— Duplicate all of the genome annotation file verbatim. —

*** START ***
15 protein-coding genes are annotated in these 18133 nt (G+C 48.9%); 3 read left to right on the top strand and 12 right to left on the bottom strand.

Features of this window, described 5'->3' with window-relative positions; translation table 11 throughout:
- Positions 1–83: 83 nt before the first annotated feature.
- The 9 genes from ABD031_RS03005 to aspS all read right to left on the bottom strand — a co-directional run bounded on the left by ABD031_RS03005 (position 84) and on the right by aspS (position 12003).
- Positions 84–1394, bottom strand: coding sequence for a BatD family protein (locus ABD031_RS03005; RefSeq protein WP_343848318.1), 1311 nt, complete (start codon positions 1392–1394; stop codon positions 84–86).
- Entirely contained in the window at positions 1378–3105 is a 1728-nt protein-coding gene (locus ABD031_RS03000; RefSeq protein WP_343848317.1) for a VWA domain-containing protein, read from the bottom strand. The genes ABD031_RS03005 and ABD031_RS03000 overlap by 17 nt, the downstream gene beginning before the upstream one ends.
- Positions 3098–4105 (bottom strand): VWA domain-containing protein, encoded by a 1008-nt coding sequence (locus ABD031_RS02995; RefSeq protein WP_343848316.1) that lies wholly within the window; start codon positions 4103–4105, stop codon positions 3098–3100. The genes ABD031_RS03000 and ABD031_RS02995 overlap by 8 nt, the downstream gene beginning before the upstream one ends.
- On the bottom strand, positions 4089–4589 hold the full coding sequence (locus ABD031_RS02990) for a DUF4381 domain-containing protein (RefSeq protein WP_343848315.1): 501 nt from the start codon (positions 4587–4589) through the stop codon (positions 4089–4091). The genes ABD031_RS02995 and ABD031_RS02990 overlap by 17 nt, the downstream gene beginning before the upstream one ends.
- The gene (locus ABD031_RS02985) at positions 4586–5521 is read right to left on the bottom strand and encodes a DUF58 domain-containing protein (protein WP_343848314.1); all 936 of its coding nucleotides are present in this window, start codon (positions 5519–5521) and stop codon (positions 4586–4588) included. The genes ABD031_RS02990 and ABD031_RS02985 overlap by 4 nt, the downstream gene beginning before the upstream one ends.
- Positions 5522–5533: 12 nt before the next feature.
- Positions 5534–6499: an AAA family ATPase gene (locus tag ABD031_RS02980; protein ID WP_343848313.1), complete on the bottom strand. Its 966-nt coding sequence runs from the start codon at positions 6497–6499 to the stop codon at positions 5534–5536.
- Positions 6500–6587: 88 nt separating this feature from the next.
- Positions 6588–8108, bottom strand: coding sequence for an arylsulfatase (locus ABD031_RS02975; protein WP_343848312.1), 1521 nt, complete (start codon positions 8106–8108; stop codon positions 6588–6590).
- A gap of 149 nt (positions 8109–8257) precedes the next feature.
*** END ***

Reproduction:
15 protein-coding genes are annotated in these 18133 nt (G+C 48.9%); 3 read left to right on the top strand and 12 right to left on the bottom strand.

Features of this window, described 5'->3' with window-relative positions; translation table 11 throughout:
- Positions 1–83: 83 nt before the first annotated feature.
- The 9 genes from ABD031_RS03005 to aspS all read right to left on the bottom strand — a co-directional run bounded on the left by ABD031_RS03005 (position 84) and on the right by aspS (position 12003).
- Positions 84–1394, bottom strand: coding sequence for a BatD family protein (locus ABD031_RS03005; RefSeq protein WP_343848318.1), 1311 nt, complete (start codon positions 1392–1394; stop codon positions 84–86).
- Entirely contained in the window at positions 1378–3105 is a 1728-nt protein-coding gene (locus ABD031_RS03000; RefSeq protein WP_343848317.1) for a VWA domain-containing protein, read from the bottom strand. The genes ABD031_RS03005 and ABD031_RS03000 overlap by 17 nt, the downstream gene beginning before the upstream one ends.
- Positions 3098–4105 (bottom strand): VWA domain-containing protein, encoded by a 1008-nt coding sequence (locus ABD031_RS02995; RefSeq protein WP_343848316.1) that lies wholly within the window; start codon positions 4103–4105, stop codon positions 3098–3100. The genes ABD031_RS03000 and ABD031_RS02995 overlap by 8 nt, the downstream gene beginning before the upstream one ends.
- On the bottom strand, positions 4089–4589 hold the full coding sequence (locus ABD031_RS02990) for a DUF4381 domain-containing protein (RefSeq protein WP_343848315.1): 501 nt from the start codon (positions 4587–4589) through the stop codon (positions 4089–4091). The genes ABD031_RS02995 and ABD031_RS02990 overlap by 17 nt, the downstream gene beginning before the upstream one ends.
- The gene (locus ABD031_RS02985) at positions 4586–5521 is read right to left on the bottom strand and encodes a DUF58 domain-containing protein (protein WP_343848314.1); all 936 of its coding nucleotides are present in this window, start codon (positions 5519–5521) and stop codon (positions 4586–4588) included. The genes ABD031_RS02990 and ABD031_RS02985 overlap by 4 nt, the downstream gene beginning before the upstream one ends.
- Positions 5522–5533: 12 nt before the next feature.
- Positions 5534–6499: an AAA family ATPase gene (locus tag ABD031_RS02980; protein ID WP_343848313.1), complete on the bottom strand. Its 966-nt coding sequence runs from the start codon at positions 6497–6499 to the stop codon at positions 5534–5536.
- Positions 6500–6587: 88 nt separating this feature from the next.
- Positions 6588–8108, bottom strand: coding sequence for an arylsulfatase (locus ABD031_RS02975; protein WP_343848312.1), 1521 nt, complete (start codon positions 8106–8108; stop codon positions 6588–6590).
- A gap of 149 nt (positions 8109–8257) precedes the next feature.